Review how much is being withheld currently from your paycheck. Ideally you don’t want to have to pay into the IRS but you also don’t want the IRS holding on to your money.

The IRS has a withholding calculator that you can use to determine how to best complete form W-4. Be sure to have a recent paystub handy.

#5)Review your health insurance and benefits status

Are you close to reaching your annual health insurance deductible? Even if you’re halfway there, it might make sense to get additional doctor’s appointments and/or procedures scheduled before the end of the year. That way, you won’t have to start all over with paying your deductible in January of next year.

Do you have a Flexible Spending Account with work? Those are “use it or lose it” funds so be sure to check your balance.

#6)Review your YTD spending

I’m not a big fan of traditional budgeting. I think it feels limiting and it’s very cumbersome to keep track of. Instead, I advocate for having some smart spending rules and reviewing your spending periodically.

What Kay and I do midyear is pull down a big picture view of our spending thus far for the year. We are not as concerned about the details as much as we are the major spending categories. If something looks out-of-whack, we talk about it. Are there places we can redirect more funds to retirement savings?

You may be surprised how much money is going out the door where you really don’t have much to show for it.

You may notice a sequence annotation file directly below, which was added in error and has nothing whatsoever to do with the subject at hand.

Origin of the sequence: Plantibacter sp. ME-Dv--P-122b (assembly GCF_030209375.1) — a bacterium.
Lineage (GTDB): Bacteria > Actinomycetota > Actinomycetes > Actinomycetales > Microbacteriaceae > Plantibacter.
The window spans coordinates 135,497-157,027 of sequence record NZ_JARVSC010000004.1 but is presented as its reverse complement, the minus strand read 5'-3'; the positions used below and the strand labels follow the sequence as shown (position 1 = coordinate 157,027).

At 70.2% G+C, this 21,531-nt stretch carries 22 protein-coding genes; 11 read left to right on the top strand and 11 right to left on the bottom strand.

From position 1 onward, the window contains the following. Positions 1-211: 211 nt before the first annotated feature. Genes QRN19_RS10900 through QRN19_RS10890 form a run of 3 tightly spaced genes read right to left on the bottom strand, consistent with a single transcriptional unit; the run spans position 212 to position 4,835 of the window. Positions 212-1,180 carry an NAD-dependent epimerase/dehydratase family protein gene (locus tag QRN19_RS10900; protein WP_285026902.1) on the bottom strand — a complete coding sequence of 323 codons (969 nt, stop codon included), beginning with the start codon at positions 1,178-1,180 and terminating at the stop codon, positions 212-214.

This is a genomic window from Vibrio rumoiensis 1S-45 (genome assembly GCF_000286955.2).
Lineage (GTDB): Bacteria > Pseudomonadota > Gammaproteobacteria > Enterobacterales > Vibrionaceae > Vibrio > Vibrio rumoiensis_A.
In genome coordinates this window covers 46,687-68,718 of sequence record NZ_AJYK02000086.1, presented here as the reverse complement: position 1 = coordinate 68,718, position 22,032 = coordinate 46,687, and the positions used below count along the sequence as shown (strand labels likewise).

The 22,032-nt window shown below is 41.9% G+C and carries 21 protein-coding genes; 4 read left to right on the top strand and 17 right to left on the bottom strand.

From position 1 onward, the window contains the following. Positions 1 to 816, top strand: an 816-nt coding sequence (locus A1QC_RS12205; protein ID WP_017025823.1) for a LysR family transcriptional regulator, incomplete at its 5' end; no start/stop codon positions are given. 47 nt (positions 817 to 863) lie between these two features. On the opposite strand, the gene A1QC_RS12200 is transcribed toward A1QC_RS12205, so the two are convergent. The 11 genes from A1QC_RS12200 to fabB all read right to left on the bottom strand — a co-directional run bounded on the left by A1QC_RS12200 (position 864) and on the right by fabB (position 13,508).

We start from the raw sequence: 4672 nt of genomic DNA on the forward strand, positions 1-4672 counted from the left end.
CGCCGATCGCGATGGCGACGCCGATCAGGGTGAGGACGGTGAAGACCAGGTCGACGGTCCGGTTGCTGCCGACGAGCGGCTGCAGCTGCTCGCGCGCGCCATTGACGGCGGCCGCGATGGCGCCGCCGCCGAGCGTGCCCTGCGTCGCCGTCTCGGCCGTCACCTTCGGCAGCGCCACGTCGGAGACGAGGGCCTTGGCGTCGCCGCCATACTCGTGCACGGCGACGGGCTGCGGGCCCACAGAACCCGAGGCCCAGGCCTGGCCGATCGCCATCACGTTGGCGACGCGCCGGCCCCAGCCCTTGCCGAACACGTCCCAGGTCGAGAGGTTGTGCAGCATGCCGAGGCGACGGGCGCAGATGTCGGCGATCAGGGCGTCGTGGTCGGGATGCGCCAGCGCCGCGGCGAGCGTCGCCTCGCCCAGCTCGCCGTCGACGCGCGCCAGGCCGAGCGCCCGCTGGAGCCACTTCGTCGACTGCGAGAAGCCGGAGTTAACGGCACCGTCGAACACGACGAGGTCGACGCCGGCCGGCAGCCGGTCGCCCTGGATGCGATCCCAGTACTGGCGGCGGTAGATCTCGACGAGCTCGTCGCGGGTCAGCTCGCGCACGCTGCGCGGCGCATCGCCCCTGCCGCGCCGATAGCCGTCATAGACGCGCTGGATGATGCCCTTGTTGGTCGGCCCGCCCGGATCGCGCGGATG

We also discuss spending plans for the remainder of the year. For example, if we have a big vacation planned, we talk about what would be a reasonable amount of money to spend on activities when we are actually on the trip.

Again, nothing too restrictive here, just some broad-based rules can help you become more prudent with your spending.

#7)Review your investment portfolio allocation

We’ve been in one of the longest running bull markets in history. As I write this, the DOW is once again hitting new highs. It’s possible the markets can go higher, but it’s also inevitable that we will see another correction as well as a recession.

It’s the ongoing volatility that makes investing in stocks worthwhile. You’re accepting greater short-term risk for long-term reward.

With that said, in times like these I tend to see a lot of portfolios that are overweight in stocks to the extent that it doesn’t make sense based on your risk comfort level and goals.

I’ve been through multiple bear markets and more corrections than I can count as a financial advisor for more than 20 years. Watching your portfolio go down can be painful, although a necessary of investing. But why take on more risk than you need to?

Midyear is a good time to review your portfolio’s allocation to make sure you have the right amount of stocks, bonds, and cash for your personal risk comfort level. The right allocation is the one that you can live with through the ups and downs.

Take the time to review your financial situation midyear so you’re not scrambling on all of this at year end!